Bush's popularity has plummeted to Nixon-like depths, and the president has become a real burden for Republicans, many of whom did not want to have anything more to do with Bush this election. This week's cover of the New Yorker shows Bush in a porcelain shop surrounded by broken dishware. His attempt to use the death sentence of former Iraqi dictator Saddam Hussein to his favor -- "a milestone in the Iraqi people's efforts to replace the rule of a tyrant with the rule of law" -- also seemed like a futile exercise. "Vote on Tuesday," a campaign poster reads on Monday in New Jersey, without naming a party or candidate. "Stop Bush!"
So far, though, Democrats haven't been able to come up with a coherent alternative. On the issue of Iraq, they have been so at odds with one another that the former presidential candidate, Senator Joe Lieberman -- who to this day stands by his vote for the Iraq war – was pushed out of the party and is now campaigning on the Independent ballot. Voters are well aware of these moves, and so too is Representative Rahm Emanuel (a Democrat from Illinois), who has organized the Democratic election campaign: He has repeatedly warned his colleagues and left-wing bloggers not to celebrate a premature victory.
The million-dollar Congressional seat
From the get-go, this election has been a cat fight: it's every (congress)man for himself. Since the summer, candidates have raked each other over the coals in TV spots that escalated in bitterness as Election Day drew nearer. Pretty soon, neither Democrats nor Republicans were all too concerned with the truth. Character assassination, racism, homophobia, half-truths, slander, hearsay, or quotes torn out of context: Nothing was too cheap in the hunt for votes.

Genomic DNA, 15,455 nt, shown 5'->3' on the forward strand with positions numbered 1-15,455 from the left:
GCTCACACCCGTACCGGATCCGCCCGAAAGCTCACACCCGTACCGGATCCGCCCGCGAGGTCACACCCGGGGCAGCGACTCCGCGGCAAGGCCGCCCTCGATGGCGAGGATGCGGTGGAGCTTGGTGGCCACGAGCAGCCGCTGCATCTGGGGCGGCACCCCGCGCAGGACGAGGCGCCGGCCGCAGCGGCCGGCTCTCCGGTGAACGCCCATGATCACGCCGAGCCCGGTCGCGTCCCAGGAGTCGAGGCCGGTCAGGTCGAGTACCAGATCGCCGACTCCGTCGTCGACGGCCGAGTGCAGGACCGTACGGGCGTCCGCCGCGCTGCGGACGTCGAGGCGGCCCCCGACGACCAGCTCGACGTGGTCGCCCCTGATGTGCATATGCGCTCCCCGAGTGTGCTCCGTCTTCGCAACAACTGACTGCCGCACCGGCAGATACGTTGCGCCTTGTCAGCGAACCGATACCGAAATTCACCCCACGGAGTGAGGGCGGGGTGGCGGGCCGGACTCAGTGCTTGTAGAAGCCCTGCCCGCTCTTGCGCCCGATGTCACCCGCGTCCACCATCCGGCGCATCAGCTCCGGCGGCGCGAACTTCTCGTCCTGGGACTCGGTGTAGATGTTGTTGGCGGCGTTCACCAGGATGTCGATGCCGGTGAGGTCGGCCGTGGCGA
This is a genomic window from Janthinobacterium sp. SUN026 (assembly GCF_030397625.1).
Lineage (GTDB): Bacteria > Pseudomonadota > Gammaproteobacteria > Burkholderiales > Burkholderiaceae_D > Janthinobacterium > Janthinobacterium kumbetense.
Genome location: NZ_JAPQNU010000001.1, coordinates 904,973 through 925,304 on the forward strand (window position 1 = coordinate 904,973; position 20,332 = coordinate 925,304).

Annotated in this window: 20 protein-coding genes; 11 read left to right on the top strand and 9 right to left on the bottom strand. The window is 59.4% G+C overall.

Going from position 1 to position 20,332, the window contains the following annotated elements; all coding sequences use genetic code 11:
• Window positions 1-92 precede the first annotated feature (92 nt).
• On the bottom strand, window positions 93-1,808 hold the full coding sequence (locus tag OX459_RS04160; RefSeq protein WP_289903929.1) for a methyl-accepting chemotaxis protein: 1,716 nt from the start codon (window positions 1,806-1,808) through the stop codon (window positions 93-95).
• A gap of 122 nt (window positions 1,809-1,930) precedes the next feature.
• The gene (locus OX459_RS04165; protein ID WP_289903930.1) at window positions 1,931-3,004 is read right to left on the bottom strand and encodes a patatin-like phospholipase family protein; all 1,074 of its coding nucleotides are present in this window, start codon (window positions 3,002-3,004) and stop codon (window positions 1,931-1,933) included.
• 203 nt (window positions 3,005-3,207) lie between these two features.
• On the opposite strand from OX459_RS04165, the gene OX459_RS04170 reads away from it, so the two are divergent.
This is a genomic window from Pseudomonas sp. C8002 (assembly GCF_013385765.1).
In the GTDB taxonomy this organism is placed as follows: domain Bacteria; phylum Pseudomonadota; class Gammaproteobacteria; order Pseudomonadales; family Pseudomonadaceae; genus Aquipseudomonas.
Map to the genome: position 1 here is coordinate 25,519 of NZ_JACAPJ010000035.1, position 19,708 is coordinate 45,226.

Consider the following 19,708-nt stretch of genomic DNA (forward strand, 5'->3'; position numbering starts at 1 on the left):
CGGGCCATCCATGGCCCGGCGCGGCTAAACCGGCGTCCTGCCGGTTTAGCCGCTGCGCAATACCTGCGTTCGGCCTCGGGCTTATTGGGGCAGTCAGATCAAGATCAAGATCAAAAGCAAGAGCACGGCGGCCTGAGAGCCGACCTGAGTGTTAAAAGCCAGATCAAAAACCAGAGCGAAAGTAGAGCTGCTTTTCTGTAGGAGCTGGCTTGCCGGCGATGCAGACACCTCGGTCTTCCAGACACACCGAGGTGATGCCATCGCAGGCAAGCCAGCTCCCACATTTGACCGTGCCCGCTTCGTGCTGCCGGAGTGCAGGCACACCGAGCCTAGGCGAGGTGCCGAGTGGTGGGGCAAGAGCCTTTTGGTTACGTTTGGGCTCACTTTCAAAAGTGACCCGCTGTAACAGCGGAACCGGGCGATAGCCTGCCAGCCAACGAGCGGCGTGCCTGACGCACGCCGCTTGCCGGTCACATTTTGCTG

Finally, the campaign turned to downright absurd theatrics. The cable networks have been playing old clips of the mass-audience preacher Ted Haggard, until then one of the mightiest connections of the White House to its Christian conservative base. The clips show Haggard, bible in hand, vehemently condemning homosexuality as a sin. Then the cameras quickly cut to the latest reports of Haggard's drug-induced trysts with a gay cowboy.
In the end, though, it will all boil down to one question: Who can best mobilize their base? National polls alone are no guarantee for how the chips are going to fall in individual districts, whose borders usually favor the incumbent anyway. In the home stretch, both parties engaged in a last round of heavy investing, driving the total cost of this election to roughly $2.6 billion –- more than ever before in midterm elections. The election of the rich: This time, it costs an average of $1 million to capture or even defend a congressional seat.
No "lame duck" Bush
The parties did not shy away from elaborate methods to get the tired voter to step up to the ballot box: telemarketing, focus groups, and insistent door-to-door visits. This time around, the Republican base is considered to be particularly disillusioned, lethargic and inclined to stay home. One Republican campaigner even offered to mow the lawn of an undecided voter (she accepted). Even private firms are discovering elections as a boom-business, as they sell electronic databases of voter preferences.
But even with an overwhelming Democratic victory, Bush will hardly become a "lame duck," as some are hoping. At present, he has stubbornly defied the recent (unusual) hurdles Congress tried to lay in his path. He has nothing more to lose. "We're doing what we think is right," boasts Vice President Dick Cheney.
On to the next election
For example, in Hillary Clinton's New York state, where the Poughkeepsie Journal, a local newspaper, discovered the names of 77,000 deceased voters in the lists, of whom 2,600 seem to have diligently cast their votes in the last municipal elections there.
The campaign strategists, meanwhile, are one step ahead. As soon as the polling stations close on Tuesday evening, the next game begins -– the 2008 presidential elections.